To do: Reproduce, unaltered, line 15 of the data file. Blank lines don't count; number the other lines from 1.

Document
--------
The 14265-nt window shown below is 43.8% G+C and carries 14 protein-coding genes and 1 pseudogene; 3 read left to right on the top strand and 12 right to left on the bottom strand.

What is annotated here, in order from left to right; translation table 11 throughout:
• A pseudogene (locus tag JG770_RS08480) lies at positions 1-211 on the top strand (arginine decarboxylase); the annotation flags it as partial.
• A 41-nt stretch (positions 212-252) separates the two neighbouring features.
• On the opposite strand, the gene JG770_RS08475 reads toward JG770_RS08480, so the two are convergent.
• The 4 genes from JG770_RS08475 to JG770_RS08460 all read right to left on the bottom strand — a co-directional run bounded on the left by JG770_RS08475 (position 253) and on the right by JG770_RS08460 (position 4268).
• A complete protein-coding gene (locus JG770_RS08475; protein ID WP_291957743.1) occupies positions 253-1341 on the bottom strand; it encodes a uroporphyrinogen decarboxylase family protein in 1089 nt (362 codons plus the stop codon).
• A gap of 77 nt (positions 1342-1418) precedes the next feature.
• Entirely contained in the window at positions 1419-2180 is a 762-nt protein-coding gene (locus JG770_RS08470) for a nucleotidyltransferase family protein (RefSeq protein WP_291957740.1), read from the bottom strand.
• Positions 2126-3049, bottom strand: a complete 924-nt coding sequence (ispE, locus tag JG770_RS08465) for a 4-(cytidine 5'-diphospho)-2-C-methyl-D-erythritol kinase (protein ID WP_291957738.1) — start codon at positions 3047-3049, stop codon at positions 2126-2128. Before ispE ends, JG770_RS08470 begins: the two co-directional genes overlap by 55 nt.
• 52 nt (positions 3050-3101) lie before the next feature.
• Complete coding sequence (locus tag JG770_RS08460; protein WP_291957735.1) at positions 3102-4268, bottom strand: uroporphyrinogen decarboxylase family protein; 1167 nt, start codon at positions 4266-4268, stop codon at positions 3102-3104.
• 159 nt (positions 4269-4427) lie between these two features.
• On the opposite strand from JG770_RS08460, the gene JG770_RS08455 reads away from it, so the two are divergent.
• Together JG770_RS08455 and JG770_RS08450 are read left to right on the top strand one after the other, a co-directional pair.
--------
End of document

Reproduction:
• Together JG770_RS08455 and JG770_RS08450 are read left to right on the top strand one after the other, a co-directional pair.